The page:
maximum conceivable amount of future releases from the land biosphere due to deforestation and other changes in land use is of the order of 500×109 tons. An emission of 5000×109 tons of carbon as CO2 (i.e., about eight times the pre-industrial amount of CO2 in the atmosphere) during the next few centuries probably would lead to four to six times higher CO2 concentration than at present, i.e., 1300–2000 ppm. In view of the huge amounts involved, it seems unlikely that increases in carbon stored in the terrestrial biosphere could reduce these values substantially.

Decline of CO2 levels in the atmosphere will take centuries because of the slow turnover of the deep sea. However, as the more CO2-rich waters reach the calcium carbonate deposits on the continental slopes, dissolution may increase the capacity of the oceans to absorb CO2. Since this process fundamentally depends on the rate with which ocean water can get in contact with the bottom sediments, it is not likely to proceed quickly, although our knowledge is inadequate to assess the role of this process more than qualitatively at present.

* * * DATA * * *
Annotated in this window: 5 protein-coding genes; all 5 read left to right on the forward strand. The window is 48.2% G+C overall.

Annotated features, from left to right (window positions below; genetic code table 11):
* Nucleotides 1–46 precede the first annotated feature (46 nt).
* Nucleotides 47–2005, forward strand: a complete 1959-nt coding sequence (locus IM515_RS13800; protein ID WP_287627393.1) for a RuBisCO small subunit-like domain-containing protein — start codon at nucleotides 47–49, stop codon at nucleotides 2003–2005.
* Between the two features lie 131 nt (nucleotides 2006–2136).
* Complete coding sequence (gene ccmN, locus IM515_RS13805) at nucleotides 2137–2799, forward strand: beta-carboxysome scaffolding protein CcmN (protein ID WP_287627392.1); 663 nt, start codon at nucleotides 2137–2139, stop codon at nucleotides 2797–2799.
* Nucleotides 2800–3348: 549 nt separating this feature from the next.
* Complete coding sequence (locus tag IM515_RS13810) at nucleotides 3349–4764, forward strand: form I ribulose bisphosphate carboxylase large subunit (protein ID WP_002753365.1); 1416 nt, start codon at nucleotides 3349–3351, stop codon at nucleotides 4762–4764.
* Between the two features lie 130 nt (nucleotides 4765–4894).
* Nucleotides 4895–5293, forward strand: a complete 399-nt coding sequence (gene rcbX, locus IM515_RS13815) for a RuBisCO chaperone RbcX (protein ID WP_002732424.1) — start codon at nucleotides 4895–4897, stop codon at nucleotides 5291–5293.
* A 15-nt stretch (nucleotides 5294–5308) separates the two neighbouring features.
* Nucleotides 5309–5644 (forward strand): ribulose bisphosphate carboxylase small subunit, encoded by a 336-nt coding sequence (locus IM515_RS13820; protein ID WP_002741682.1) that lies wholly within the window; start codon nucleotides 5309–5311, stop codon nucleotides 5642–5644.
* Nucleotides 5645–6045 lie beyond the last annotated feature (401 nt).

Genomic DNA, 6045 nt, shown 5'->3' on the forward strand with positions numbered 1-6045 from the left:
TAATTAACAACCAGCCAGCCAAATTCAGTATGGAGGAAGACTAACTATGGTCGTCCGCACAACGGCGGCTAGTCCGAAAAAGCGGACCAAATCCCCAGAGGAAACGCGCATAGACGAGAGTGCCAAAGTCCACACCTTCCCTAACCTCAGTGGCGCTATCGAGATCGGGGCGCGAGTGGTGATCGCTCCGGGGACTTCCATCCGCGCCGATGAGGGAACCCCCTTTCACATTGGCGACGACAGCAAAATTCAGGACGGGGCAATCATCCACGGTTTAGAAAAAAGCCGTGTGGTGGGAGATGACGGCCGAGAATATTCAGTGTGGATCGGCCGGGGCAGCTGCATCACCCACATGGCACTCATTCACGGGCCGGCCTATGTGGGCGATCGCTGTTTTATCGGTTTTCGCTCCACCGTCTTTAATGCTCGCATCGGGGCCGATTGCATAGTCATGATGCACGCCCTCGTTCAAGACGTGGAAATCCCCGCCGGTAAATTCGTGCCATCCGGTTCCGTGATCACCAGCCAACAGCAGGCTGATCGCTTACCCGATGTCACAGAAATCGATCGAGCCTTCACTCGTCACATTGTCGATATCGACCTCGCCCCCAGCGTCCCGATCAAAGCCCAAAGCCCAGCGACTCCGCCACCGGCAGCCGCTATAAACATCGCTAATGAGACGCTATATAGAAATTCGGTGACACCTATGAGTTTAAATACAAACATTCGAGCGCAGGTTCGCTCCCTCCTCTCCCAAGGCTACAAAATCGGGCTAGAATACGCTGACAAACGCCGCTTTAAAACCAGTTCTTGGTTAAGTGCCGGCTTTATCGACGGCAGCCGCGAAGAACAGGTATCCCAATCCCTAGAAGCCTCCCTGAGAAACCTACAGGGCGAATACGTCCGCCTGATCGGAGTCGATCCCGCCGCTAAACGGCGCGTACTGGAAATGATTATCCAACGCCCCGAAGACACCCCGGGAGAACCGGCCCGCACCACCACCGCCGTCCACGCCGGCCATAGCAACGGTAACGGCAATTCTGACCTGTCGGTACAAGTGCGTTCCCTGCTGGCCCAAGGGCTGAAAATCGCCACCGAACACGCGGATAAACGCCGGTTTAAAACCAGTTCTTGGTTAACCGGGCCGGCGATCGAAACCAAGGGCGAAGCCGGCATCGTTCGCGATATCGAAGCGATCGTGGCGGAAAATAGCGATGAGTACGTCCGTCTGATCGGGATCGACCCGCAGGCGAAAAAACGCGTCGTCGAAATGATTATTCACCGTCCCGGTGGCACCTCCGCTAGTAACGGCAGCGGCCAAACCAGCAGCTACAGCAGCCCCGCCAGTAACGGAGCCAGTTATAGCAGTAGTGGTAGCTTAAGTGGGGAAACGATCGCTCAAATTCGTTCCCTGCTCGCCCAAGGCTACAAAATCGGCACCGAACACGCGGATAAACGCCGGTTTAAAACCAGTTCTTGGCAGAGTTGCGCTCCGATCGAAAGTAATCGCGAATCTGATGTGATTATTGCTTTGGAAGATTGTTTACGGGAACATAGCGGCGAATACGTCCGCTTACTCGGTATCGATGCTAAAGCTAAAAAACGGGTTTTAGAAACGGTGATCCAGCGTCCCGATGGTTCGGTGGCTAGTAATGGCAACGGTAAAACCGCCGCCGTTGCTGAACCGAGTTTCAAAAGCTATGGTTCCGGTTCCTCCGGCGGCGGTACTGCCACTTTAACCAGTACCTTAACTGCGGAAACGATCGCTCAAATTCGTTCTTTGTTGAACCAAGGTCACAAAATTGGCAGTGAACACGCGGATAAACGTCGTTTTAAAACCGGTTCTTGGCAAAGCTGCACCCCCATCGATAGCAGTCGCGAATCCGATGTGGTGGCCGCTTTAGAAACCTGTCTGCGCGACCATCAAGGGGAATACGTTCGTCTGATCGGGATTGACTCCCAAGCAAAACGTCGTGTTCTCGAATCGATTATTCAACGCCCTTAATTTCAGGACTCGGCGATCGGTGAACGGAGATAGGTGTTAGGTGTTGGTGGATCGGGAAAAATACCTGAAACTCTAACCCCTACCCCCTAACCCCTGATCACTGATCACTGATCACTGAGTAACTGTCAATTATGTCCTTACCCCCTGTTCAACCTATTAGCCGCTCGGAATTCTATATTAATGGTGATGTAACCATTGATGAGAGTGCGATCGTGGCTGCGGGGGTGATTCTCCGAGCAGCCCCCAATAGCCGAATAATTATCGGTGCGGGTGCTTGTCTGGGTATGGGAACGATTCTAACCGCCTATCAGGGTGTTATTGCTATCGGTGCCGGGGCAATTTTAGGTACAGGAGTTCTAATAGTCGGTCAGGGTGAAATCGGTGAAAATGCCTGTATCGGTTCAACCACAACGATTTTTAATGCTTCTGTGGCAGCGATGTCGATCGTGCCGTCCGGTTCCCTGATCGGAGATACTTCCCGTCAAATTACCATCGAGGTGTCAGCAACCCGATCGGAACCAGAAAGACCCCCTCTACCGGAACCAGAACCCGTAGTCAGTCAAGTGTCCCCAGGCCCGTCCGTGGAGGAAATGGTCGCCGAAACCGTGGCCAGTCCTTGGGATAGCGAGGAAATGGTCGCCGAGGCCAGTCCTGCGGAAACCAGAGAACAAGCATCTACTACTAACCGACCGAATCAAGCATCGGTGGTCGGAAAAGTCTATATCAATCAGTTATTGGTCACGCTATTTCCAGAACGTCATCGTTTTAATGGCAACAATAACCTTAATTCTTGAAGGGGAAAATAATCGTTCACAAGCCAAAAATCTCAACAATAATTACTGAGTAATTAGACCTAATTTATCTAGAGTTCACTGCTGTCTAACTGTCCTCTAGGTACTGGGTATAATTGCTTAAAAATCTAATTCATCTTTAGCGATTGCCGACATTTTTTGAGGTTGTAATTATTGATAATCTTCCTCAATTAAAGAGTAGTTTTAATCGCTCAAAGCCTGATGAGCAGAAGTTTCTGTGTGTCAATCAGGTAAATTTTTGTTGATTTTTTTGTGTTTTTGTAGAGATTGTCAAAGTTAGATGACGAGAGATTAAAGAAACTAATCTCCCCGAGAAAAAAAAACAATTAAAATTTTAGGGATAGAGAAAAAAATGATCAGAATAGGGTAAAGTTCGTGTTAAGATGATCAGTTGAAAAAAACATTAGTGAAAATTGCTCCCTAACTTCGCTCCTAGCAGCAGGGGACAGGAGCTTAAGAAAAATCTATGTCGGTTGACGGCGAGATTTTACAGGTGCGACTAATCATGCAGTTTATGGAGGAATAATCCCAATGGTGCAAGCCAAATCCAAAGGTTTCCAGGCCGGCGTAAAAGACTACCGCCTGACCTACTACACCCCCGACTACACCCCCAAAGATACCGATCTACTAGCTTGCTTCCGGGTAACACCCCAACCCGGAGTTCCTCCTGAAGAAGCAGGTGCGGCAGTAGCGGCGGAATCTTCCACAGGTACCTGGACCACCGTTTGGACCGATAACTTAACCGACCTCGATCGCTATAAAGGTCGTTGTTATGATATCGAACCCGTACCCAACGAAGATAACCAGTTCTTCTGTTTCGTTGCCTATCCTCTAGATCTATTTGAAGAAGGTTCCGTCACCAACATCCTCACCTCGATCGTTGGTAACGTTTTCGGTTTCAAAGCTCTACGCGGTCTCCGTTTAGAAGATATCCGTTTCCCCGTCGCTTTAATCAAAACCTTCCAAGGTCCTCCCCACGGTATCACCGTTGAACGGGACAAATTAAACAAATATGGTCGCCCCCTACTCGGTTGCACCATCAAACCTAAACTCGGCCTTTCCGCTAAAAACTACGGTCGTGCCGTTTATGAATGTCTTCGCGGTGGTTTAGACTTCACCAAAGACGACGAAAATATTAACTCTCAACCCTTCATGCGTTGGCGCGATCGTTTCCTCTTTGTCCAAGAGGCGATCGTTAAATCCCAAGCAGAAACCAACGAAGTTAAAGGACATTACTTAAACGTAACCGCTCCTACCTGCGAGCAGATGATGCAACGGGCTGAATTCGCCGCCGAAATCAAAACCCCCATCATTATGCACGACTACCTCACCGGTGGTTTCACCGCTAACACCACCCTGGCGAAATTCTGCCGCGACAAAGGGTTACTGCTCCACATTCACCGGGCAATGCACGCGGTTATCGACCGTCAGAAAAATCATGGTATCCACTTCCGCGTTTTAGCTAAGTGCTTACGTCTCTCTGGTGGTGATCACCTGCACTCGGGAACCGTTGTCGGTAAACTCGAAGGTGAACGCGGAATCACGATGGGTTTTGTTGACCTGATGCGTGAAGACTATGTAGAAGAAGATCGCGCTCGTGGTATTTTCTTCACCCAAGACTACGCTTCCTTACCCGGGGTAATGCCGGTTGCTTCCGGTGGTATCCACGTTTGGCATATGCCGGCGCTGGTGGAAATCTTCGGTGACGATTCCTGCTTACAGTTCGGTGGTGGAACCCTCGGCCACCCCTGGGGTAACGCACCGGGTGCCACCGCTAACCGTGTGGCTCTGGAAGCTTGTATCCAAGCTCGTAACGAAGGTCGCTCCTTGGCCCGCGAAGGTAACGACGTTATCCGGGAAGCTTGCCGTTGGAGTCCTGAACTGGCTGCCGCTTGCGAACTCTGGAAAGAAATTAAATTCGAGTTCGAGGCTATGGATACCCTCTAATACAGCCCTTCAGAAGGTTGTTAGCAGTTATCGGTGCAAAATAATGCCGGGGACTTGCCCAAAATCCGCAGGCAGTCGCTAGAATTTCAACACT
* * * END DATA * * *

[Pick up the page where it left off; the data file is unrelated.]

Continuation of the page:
Considering the uncertainties, it would appear that a doubling of atmospheric carbon dioxide will occur by about 2030 if the use of fossil fuels continues to grow at a rate of about 4 percent per year, as was the case until a few years ago. If the growth rate were 2 percent, the time for doubling would be delayed by 15 to 20 years, while a constant use of fossil fuels at today’s levels shifts the time for doubling well into the twenty-second century.

There are considerable uncertainties about the future changes of atmospheric CO2 concentrations due to burning of fossil fuels. It appears, in particular, that the role of intermediate waters as a sink for CO2 needs careful consideration. Predictions of CO2 changes on time scales of 50 to 100 years may be significantly influenced by the results of such studies. However, considerable changes of atmospheric CO2 levels will certainly occur as a result of continuing use of fossil fuels. This conclusion is a sufficient basis for the following discussion of possible climatic changes.

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